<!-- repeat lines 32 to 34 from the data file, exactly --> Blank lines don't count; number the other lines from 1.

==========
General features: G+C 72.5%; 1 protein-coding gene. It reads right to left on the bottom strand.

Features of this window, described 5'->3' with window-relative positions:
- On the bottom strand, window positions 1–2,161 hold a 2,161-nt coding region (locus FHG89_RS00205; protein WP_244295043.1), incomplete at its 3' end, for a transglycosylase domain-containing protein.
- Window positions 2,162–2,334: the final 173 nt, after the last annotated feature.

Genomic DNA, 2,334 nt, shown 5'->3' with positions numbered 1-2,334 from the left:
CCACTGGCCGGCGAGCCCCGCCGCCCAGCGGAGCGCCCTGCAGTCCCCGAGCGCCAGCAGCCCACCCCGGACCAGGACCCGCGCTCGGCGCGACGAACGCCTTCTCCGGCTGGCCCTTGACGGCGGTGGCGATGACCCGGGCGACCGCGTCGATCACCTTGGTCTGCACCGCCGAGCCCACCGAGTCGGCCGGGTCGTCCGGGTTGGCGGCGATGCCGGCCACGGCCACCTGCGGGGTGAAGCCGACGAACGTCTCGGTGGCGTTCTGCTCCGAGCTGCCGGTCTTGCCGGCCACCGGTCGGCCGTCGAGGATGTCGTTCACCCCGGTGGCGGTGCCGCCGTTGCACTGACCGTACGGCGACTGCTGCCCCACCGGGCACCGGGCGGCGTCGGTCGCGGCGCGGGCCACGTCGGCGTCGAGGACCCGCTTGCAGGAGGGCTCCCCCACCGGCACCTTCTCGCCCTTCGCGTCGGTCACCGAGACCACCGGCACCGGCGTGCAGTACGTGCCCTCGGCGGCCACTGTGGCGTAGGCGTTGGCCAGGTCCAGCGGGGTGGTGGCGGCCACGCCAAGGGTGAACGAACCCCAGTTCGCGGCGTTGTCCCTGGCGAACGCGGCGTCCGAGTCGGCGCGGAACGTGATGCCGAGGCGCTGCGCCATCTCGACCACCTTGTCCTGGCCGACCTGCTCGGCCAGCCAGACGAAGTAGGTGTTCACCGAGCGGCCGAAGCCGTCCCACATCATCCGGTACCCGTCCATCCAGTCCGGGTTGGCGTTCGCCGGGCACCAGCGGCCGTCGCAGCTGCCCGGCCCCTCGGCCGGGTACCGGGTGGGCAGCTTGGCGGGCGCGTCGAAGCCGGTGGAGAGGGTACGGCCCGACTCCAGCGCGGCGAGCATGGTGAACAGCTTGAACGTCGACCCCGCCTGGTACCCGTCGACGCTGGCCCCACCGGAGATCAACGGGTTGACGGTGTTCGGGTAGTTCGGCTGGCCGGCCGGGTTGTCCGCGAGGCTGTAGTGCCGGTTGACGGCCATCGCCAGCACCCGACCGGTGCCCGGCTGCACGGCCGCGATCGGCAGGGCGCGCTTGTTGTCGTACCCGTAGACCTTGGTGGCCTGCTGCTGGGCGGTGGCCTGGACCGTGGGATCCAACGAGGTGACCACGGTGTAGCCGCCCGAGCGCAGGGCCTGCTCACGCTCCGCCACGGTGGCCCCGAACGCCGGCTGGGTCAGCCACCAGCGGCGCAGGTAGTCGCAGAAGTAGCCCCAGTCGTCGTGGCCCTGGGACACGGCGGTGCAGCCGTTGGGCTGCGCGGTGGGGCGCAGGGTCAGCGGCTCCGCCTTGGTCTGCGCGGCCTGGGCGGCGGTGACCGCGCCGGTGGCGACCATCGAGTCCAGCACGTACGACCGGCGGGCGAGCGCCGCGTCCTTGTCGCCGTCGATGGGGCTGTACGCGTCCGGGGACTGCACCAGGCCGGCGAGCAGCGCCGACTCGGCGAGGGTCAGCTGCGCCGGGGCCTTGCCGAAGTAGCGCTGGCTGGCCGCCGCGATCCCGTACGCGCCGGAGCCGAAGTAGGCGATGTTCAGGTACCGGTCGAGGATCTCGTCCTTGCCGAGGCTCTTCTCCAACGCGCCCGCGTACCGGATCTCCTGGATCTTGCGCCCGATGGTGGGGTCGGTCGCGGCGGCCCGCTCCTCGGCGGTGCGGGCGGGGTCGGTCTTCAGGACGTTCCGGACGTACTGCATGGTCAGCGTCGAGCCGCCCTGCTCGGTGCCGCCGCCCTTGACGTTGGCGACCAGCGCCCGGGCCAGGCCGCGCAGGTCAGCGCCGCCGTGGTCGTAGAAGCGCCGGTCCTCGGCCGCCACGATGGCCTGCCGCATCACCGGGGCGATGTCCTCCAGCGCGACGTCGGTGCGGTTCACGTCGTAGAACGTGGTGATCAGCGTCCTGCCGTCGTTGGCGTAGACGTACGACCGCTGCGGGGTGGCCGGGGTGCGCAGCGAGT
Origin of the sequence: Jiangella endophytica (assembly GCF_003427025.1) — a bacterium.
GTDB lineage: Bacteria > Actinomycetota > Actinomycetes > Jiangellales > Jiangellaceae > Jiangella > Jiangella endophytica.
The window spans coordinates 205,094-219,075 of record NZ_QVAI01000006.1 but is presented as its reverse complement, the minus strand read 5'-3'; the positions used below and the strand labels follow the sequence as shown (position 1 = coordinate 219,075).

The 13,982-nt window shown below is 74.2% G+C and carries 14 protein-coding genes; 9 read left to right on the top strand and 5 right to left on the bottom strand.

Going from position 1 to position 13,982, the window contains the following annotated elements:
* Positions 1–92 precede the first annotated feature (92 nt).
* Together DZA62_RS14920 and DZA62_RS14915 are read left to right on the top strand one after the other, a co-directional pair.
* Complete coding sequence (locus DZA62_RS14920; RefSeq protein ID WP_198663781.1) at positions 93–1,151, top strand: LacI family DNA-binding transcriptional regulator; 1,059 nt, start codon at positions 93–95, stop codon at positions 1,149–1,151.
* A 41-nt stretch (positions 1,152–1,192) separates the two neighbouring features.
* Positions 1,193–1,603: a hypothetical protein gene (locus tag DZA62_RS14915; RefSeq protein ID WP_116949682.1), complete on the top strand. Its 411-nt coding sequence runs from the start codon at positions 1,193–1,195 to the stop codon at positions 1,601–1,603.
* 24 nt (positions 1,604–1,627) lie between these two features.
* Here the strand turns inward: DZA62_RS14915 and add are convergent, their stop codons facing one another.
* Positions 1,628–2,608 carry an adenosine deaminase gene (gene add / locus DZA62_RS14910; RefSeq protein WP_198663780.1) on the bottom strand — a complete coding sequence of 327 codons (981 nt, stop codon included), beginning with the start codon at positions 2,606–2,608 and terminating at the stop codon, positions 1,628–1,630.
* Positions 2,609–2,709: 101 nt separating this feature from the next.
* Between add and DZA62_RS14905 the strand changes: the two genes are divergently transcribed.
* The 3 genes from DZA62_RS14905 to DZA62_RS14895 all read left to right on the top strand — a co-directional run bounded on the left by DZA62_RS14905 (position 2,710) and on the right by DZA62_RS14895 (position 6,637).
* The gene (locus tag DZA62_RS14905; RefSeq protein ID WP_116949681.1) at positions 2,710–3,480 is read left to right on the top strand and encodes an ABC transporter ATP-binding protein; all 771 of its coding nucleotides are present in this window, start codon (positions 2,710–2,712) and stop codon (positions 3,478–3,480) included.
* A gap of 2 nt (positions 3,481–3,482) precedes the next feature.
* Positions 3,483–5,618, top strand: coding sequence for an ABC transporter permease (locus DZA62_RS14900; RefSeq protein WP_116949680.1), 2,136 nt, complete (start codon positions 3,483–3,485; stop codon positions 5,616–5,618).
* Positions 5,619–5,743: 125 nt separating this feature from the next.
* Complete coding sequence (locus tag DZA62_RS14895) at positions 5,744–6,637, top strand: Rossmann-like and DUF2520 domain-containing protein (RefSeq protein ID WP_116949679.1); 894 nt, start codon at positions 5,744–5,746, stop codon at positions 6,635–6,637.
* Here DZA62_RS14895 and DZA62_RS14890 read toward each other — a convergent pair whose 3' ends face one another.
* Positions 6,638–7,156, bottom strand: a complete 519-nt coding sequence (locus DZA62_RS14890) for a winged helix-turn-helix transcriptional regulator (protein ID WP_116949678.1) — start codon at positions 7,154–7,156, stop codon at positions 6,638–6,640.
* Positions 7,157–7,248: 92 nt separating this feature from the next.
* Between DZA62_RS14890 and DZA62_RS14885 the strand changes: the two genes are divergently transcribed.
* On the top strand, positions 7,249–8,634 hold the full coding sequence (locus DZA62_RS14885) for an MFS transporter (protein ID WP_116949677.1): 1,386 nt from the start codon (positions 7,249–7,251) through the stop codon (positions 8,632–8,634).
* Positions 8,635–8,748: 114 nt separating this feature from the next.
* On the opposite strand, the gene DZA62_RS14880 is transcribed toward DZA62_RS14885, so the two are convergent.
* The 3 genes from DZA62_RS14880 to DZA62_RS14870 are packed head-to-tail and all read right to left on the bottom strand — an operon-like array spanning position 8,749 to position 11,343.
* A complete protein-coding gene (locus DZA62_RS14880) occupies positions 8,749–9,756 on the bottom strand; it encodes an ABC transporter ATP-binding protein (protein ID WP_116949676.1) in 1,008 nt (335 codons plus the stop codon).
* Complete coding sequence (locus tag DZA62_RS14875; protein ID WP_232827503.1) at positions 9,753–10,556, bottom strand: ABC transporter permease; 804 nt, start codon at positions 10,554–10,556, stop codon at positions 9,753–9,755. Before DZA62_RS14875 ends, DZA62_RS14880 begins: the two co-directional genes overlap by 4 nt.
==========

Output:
* On the top strand, positions 7,249–8,634 hold the full coding sequence (locus DZA62_RS14885) for an MFS transporter (protein ID WP_116949677.1): 1,386 nt from the start codon (positions 7,249–7,251) through the stop codon (positions 8,632–8,634).
* Positions 8,635–8,748: 114 nt separating this feature from the next.
* On the opposite strand, the gene DZA62_RS14880 is transcribed toward DZA62_RS14885, so the two are convergent.